Category Archives: Weather risk

Latest on El Niño predictions for 2016: A looming La Niña?

El Niño and La Niña have well-established links to hurricane activity. The impact on the re/insurance sector depends on when the potential La Niña sets in. Continue reading →

U.K. floods: Should we expect more of the same?

By making a few assumptions, the chances of getting two locations, such as Carlisle, experiencing extreme flows in a 10-year period is over 80%. Continue reading →

The Impact of the North Atlantic Oscillation on European Windstorms

Windstorms are the largest driver of annual insured losses in Europe. One way to predict the likelihood of windstorms occurring at time-scales longer than typical weather forecasts is to investigate teleconnection patterns. Teleconnection patterns are recurring and persistent large-scale patterns … Continue reading →

How to model a windstorm

Storm Angus hit the U.K. earlier this month (also known as Nannette as designated by the Free University of Berlin). Although insurance industry losses are not expected have much impact on the reinsurance industry, the storm did produce high winds … Continue reading →

Space weather spawns earthbound risks

The University of Cambridge's scenario-based study examines the impacts and derived economic impacts from an extreme space weather event such as a solar storm. Continue reading →

Scariest Risks of 2016

As Halloween nears, people’s thoughts inevitably turn to ghoulies and ghosties, and long-leggedy beasties, and things that go bump in the night. At the Wire we take this opportunity to reflect on the scariest risks our clients faced this year.  … Continue reading →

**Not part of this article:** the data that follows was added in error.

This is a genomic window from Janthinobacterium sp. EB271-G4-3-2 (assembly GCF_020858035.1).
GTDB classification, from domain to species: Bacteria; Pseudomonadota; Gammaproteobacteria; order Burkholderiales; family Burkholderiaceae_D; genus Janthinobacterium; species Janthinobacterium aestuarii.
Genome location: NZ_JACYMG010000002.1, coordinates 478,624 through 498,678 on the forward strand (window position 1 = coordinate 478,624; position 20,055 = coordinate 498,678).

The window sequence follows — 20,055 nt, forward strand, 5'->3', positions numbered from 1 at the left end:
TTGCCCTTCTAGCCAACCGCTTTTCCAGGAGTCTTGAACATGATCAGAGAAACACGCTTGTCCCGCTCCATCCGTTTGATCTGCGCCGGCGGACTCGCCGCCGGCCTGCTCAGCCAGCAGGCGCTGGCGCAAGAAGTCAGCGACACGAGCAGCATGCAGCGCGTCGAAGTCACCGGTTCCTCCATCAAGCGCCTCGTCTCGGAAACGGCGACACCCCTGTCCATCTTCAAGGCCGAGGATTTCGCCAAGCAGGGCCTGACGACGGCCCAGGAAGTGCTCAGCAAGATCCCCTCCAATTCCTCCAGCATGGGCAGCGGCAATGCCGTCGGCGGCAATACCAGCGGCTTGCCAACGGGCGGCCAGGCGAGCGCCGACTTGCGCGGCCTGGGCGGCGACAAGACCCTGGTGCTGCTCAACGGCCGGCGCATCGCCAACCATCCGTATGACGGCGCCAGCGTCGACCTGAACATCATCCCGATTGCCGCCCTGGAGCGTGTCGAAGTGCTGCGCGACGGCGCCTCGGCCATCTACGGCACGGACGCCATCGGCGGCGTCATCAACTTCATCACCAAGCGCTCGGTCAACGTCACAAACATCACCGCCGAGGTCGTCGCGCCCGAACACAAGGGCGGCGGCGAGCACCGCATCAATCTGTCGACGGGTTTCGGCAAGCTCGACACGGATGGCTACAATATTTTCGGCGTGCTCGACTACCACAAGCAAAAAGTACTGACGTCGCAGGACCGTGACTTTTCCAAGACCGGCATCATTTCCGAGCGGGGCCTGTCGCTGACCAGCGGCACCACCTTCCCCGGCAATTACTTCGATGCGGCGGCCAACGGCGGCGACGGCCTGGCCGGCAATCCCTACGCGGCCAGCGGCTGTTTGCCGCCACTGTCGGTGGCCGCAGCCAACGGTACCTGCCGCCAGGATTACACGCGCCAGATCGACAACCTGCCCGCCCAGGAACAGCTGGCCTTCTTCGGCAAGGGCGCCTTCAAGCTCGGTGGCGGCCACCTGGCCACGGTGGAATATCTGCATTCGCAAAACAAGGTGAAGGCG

Hurricane Matthew damage report

The thirteenth named storm of the 2016 Atlantic hurricane season, Hurricane Matthew, the longest-lived Category 4-5 in October in the Atlantic, attaining a lifetime maximum intensity of Category 5. It reached a maximum Category 3 intensity while tracking parallel to … Continue reading →

Matthew

The deadliest hurricane in 11 years has struck around a fortnight ago. After tearing a path through the Caribbean, across Haiti and Eastern Cuba, through the Bahamas and then along the east coast of the U.S., it was finally absorbed … Continue reading →

Winter storms and hurricanes, all of an afternoon

A forecast given by a long-range climate model differs to that of a short-range weather model, as it expresses the likelihood of all possible outcomes rather than just one solution. Continue reading →

Creative solutions for adverse-weather catastrophes

The recent flooding in Louisiana, by some referred to as the Great Flood of 2016, has been described by the American Red Cross as the worst catastrophe to have hit the United States since Hurricane Sandy. Is my home safe, … Continue reading →